Rich Chycki on Using UAD
From his work with Dream Theater and Aerosmith, to his 26 Gold and Platinum records with Rush, Richard Chycki is an indisputable veteran of the rock scene. Known to use over 40 mics on [Rush drummer] Neil Peart's massive drum array alone, the Toronto-based engineer/mixer is no stranger to intricate musical production. Chycki spoke to us about how he records and mixes such dense and powerful rock records, and how UAD-2 plug-ins help sculpt and define his work.
Where are you from originally?
I grew up in Toronto, Canada. I’ve lived and worked in Los Angeles for a number of years and my recording work still gives me the wonderful opportunity to travel to different countries.
Were you a musician when you were young?
Yes, and I still am. I’m a guitar player and songwriter by trade, learning my chops with guitar-centric music but I’m a fan of many different genres. The musician perspective has been invaluable for my production work.
“Learning on classic equipment and using tried-and-true recording methods gave me a strong foundation for experimentation and pushing the sonic envelope — especially with the power of today’s digital technology.”
How did you get into engineering?
My love for music has always included an inseparable mix of songwriting, arrangement, performance and sonics. I recorded my basement bands during my teen years. Ultimately, I really wanted experience in major recording facilities, so I cold-called the local SSL console distributor and asked them to borrow a console and computer manual — which I read religiously from front-to-back. I even carried a crinkled photocopy of the Computer Shortcuts laminate to review until I really knew them.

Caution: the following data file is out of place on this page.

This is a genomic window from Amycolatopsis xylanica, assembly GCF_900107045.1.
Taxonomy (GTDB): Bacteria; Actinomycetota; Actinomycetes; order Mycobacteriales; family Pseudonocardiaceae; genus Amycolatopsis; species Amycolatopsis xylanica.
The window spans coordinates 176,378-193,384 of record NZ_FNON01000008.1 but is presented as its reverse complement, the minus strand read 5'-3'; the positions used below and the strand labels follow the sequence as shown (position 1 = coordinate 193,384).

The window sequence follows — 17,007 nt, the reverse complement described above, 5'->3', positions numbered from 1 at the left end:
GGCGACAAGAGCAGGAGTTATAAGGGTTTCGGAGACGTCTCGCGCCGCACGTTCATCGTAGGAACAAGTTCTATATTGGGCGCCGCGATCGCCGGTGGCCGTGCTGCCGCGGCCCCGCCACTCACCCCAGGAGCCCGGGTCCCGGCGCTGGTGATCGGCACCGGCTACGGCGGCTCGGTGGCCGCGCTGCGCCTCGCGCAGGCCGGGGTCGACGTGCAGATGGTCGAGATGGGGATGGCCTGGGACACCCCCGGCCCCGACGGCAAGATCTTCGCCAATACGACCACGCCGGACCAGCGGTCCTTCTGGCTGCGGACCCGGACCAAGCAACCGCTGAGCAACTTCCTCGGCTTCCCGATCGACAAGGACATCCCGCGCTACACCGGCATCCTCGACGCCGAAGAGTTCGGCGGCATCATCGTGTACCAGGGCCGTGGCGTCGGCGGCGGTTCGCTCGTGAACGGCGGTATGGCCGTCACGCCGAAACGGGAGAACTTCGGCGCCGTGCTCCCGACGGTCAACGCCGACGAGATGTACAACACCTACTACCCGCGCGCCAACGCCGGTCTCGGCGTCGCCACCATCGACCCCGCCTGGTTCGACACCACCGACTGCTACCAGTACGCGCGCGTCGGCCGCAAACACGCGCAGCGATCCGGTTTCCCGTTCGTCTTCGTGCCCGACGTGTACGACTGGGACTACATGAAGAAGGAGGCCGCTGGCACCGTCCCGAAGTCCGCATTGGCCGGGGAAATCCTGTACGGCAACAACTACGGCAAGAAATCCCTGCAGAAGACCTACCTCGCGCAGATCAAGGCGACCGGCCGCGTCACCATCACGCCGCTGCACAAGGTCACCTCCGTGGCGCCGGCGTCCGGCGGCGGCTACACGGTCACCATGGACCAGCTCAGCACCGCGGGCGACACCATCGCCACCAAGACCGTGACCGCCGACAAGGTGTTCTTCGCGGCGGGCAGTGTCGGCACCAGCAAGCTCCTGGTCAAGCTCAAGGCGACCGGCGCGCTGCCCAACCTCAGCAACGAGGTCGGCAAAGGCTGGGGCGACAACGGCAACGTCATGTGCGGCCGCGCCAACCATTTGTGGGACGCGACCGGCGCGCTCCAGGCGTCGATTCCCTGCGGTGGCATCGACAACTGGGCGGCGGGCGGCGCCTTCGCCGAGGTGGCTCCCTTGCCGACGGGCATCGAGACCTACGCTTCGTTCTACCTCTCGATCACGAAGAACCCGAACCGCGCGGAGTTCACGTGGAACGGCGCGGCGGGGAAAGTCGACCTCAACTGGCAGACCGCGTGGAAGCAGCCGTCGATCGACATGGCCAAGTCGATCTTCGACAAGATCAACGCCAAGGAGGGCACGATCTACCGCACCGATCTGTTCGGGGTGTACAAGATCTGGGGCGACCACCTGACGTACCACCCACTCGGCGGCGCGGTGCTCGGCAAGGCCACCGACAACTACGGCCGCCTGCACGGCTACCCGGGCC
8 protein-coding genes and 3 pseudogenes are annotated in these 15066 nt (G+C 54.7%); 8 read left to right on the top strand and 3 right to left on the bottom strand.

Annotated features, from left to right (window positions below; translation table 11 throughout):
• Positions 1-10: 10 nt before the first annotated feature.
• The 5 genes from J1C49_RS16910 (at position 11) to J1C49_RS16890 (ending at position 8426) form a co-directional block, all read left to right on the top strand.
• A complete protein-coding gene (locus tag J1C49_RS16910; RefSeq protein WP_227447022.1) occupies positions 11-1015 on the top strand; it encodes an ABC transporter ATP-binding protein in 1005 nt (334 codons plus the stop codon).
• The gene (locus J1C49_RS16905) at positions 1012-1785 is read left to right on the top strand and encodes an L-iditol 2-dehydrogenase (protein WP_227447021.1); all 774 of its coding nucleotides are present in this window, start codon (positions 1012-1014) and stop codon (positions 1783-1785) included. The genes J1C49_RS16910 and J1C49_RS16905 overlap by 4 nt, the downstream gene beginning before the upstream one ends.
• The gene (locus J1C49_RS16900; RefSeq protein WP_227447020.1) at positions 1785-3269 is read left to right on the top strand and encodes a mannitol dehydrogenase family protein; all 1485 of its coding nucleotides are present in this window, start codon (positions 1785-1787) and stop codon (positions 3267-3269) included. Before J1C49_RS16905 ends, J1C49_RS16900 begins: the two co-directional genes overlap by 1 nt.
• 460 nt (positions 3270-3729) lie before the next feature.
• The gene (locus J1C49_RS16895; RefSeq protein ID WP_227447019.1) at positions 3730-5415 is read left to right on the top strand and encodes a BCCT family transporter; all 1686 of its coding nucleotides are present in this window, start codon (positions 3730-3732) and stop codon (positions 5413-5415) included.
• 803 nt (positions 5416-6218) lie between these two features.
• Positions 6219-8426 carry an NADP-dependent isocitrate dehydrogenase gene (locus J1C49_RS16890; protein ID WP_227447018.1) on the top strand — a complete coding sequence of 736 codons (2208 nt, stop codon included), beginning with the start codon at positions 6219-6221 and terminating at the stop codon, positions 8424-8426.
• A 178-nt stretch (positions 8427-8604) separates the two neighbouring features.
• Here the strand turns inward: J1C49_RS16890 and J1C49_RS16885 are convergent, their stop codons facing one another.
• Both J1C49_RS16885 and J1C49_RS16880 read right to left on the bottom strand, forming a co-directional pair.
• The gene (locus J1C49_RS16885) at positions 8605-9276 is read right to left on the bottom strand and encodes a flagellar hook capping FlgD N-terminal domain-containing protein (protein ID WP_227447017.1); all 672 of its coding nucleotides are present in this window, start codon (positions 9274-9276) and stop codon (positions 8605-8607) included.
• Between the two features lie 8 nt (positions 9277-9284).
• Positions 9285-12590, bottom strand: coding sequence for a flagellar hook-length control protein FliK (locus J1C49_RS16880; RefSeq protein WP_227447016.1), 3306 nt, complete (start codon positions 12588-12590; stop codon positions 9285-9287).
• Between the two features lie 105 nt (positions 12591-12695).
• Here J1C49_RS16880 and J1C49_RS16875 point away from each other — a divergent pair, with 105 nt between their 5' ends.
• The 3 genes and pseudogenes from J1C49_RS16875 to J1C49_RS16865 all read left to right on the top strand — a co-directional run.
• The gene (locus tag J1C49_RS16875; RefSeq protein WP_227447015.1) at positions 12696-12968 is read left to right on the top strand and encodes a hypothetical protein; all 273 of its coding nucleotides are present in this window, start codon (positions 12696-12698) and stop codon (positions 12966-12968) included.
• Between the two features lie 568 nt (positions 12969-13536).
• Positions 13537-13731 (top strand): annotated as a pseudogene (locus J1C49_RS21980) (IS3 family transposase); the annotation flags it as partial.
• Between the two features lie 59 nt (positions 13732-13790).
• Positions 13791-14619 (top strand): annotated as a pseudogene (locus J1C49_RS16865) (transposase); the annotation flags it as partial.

So I would be on a session as a guitar player and I’d end up dialing in my own sounds, eventually recording and mixing my own projects entirely. Record labels liked the quality of the recordings and started offering me recording work with other artists. I was very fortunate to have word of mouth give me more opportunities to work with so many great producers and artists. It still works that way for me to this day.
Do you have your own studio?
I do, it’s called Street of Dreams. It’s a complete mix suite tailored for both stereo and 5.1 surround. DVD releases for Rush, Dream Theater, and Skillet have been mixed there. It’s my home base but I still travel as projects dictate.
Rush in surround must be amazing!
Yes, it is. In my nine years with Rush, we’ve worked together to earn 26 Gold and Platinum sales awards for North America. Interestingly, 24 of them are for surround releases. So, I think there is a significant demand for the format — possibly because it’s a more intimate and enveloping experience with the artist.
Are you using Pro Tools?
I’m a Pro Tools user, and a strong advocate. I’ve been using it since the Sound Designer II days.
Did you cut your teeth on tape?
I did. I started in all-analog studios before DAWs had become a studio staple. Learning on classic equipment and using tried-and-true recording methods gave me a strong foundation for experimentation and pushing the sonic envelope — especially with the power of today’s digital technology.
Do you have any UA hardware?
I would guess you use those more for tracking.
My UA hardware compressors are part of what I call my “sound good spray” recording collection — everything that goes through them sounds enhanced in some way. I use them a lot as part of my recording chain.
Especially when you’re tracking guitars?
Absolutely — and bass, and vocals, and drum room! [Laughs]
"Using UAD plug-ins has made any transition from demo to the final stages much more convenient. Not only am I able to provide a clearer presentation of the sounds that I might have in mind, it also saves a great deal of time." - Alex Lifeson